To evaluate the scope of the substrate selectivity of CDase-Tk, five substrates were selected for monitoring of their degradation including α-CD, β-CD, γ-CD, soluble starch, and pullulan. Figure 3(a) shows the relative activity of the CDs with β-CD scaled to 100. CDase-Tk preferred β-CD as the most active substrate, and the hydrolyzing activity toward pullulan and γ-CD was approximately 20% of that of β-CD. Overall, the substrate preference of CDase-Tk is CD ≫ pullulan ≫ starch. This order is somewhat similar to the substrate preference of CDases from other thermophilic archaea, as all of them prefer CD as an optimal substrate (Table 1). However, different thermophilic CDases prefer different CDs. For example, the CDase from P. furiosus prefers α-CD as a substrate, and the CDase from T. pendens prefers to degrade γ-CD (Table 1). In addition, the CGTase in T. kodakarensis KOD1 predominantly catalyzes the formation of β-CD [18], and the substrate specificity of CDase-Tk is in accordance with the CGTase catalytic properties for efficient starch utilization.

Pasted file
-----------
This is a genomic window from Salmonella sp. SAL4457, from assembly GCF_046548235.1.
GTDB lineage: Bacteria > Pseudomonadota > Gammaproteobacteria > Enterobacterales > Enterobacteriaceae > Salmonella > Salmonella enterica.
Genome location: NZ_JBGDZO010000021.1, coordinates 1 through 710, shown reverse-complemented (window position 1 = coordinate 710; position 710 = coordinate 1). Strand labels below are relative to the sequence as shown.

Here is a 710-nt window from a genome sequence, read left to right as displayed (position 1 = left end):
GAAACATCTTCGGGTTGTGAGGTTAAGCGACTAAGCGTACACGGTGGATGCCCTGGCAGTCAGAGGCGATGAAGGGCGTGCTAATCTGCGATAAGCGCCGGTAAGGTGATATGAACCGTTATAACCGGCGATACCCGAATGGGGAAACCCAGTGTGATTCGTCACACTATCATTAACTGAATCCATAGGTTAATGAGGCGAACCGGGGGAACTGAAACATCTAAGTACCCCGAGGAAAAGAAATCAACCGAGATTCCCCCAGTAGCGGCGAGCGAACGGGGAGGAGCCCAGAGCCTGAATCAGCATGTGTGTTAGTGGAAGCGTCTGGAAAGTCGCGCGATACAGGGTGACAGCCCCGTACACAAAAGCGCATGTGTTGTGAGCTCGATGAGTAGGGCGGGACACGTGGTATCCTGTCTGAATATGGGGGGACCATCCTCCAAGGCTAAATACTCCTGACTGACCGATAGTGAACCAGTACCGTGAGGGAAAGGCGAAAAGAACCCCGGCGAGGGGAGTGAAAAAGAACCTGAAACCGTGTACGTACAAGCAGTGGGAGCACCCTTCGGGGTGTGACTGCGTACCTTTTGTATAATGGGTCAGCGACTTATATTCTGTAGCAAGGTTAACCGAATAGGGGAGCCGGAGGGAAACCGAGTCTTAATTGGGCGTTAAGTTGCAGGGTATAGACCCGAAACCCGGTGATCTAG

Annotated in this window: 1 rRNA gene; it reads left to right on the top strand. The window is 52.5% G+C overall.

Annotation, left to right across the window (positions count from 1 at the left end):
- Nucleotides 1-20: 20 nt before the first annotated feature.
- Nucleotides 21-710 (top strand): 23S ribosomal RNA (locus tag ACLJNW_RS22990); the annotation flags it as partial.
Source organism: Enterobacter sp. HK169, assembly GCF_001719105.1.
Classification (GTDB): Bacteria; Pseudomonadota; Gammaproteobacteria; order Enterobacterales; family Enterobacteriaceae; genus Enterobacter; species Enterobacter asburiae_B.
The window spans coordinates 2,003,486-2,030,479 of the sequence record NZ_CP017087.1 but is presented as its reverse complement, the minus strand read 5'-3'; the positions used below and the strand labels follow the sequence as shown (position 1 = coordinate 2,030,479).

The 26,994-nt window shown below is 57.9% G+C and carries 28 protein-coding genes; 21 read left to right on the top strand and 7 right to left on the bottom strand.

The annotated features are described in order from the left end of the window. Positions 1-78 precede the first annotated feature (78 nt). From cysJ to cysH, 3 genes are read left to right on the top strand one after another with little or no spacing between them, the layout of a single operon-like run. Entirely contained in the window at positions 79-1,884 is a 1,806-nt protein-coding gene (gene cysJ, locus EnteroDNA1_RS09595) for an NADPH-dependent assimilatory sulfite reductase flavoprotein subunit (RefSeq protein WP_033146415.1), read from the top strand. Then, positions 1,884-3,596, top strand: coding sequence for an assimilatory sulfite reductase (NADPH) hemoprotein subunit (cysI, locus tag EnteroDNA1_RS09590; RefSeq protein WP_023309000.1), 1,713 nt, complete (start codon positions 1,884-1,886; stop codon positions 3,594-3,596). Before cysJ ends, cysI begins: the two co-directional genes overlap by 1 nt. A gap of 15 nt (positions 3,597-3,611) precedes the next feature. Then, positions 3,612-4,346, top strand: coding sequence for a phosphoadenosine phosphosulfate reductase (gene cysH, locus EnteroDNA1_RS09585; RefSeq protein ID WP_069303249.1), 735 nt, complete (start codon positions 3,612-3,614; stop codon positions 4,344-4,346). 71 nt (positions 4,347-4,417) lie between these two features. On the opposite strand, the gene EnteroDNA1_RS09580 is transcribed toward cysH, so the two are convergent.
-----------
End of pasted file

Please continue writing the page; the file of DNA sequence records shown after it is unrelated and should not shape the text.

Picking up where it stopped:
3.3. pH and Temperature Optima

The recombinant full-length enzyme is active above 30°C, its activity increases together with temperature elevation, and the highest catalytic activity for hydrolyzing β-CD could be achieved at 65°C (Figure 3(b)), which is much lower than the optimal growth temperature (85°C) of T. kodakarensis KOD1. CDase-Tk showed high similarity in amino acids sequence with CDases from other thermophilic archaea, including Thermococcus sp. CL1 (CDase-Tc), P. furiosus (CDase-Pf), Thermococcus sp. B1001 (CDase-Tb), and T. pendens Hrk 5, but the optimal temperature for CDase-Tk is much lower than that for most of these enzymes (approximately 90°C) (Table 1). However, the CGTase in T. kodakarensis KOD1 hydrolyzes starch with an optimal temperature of 80°C, which is also lower than the optimal growth temperature for T. kodakarensis KOD1 [18].